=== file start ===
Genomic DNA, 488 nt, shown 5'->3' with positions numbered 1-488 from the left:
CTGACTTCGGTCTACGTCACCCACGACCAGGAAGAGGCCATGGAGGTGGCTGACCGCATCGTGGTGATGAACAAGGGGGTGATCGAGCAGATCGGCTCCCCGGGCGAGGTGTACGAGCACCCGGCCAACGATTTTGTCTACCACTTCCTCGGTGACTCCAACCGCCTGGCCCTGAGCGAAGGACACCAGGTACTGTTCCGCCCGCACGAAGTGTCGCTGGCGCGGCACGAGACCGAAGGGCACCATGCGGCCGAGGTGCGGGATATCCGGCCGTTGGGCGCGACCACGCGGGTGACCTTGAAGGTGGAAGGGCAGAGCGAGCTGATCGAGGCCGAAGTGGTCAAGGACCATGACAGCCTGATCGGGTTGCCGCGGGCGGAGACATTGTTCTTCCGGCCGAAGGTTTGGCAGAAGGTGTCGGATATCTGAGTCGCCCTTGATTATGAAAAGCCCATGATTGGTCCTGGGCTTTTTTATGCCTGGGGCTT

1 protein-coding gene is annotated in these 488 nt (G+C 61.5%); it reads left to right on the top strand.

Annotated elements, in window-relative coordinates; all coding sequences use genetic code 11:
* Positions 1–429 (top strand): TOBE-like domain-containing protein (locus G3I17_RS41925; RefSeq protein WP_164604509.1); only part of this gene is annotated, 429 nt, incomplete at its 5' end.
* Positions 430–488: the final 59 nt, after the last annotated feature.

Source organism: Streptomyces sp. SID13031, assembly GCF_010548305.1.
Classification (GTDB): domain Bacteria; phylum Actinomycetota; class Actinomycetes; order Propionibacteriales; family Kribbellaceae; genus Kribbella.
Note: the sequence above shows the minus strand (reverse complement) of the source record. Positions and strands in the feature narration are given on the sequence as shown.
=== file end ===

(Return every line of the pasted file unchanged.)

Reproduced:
Genomic DNA, 488 nt, shown 5'->3' with positions numbered 1-488 from the left:
CTGACTTCGGTCTACGTCACCCACGACCAGGAAGAGGCCATGGAGGTGGCTGACCGCATCGTGGTGATGAACAAGGGGGTGATCGAGCAGATCGGCTCCCCGGGCGAGGTGTACGAGCACCCGGCCAACGATTTTGTCTACCACTTCCTCGGTGACTCCAACCGCCTGGCCCTGAGCGAAGGACACCAGGTACTGTTCCGCCCGCACGAAGTGTCGCTGGCGCGGCACGAGACCGAAGGGCACCATGCGGCCGAGGTGCGGGATATCCGGCCGTTGGGCGCGACCACGCGGGTGACCTTGAAGGTGGAAGGGCAGAGCGAGCTGATCGAGGCCGAAGTGGTCAAGGACCATGACAGCCTGATCGGGTTGCCGCGGGCGGAGACATTGTTCTTCCGGCCGAAGGTTTGGCAGAAGGTGTCGGATATCTGAGTCGCCCTTGATTATGAAAAGCCCATGATTGGTCCTGGGCTTTTTTATGCCTGGGGCTT

1 protein-coding gene is annotated in these 488 nt (G+C 61.5%); it reads left to right on the top strand.

Annotated elements, in window-relative coordinates; all coding sequences use genetic code 11:
* Positions 1–429 (top strand): TOBE-like domain-containing protein (locus G3I17_RS41925; RefSeq protein WP_164604509.1); only part of this gene is annotated, 429 nt, incomplete at its 5' end.
* Positions 430–488: the final 59 nt, after the last annotated feature.

Source organism: Streptomyces sp. SID13031, assembly GCF_010548305.1.
Classification (GTDB): domain Bacteria; phylum Actinomycetota; class Actinomycetes; order Propionibacteriales; family Kribbellaceae; genus Kribbella.
Note: the sequence above shows the minus strand (reverse complement) of the source record. Positions and strands in the feature narration are given on the sequence as shown.